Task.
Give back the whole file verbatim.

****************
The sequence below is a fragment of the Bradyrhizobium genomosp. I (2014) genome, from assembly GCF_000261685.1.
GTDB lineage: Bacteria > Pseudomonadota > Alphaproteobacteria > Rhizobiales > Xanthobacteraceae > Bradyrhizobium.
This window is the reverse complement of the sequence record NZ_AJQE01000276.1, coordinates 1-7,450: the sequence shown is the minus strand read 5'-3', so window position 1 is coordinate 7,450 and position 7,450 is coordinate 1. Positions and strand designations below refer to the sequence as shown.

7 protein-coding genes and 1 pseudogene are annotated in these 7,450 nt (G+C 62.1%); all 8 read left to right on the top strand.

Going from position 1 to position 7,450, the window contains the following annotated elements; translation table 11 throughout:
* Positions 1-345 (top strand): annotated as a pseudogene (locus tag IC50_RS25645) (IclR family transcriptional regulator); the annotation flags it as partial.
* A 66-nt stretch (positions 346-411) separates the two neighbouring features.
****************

The sequence below is a fragment of the Bradyrhizobium genomosp. I (2014) genome, from assembly GCF_000261685.1.
GTDB lineage: Bacteria > Pseudomonadota > Alphaproteobacteria > Rhizobiales > Xanthobacteraceae > Bradyrhizobium.
This window is the reverse complement of the sequence record NZ_AJQE01000276.1, coordinates 1-7,450: the sequence shown is the minus strand read 5'-3', so window position 1 is coordinate 7,450 and position 7,450 is coordinate 1. Positions and strand designations below refer to the sequence as shown.

7 protein-coding genes and 1 pseudogene are annotated in these 7,450 nt (G+C 62.1%); all 8 read left to right on the top strand.

Going from position 1 to position 7,450, the window contains the following annotated elements; translation table 11 throughout:
* Positions 1-345 (top strand): annotated as a pseudogene (locus tag IC50_RS25645) (IclR family transcriptional regulator); the annotation flags it as partial.
* A 66-nt stretch (positions 346-411) separates the two neighbouring features.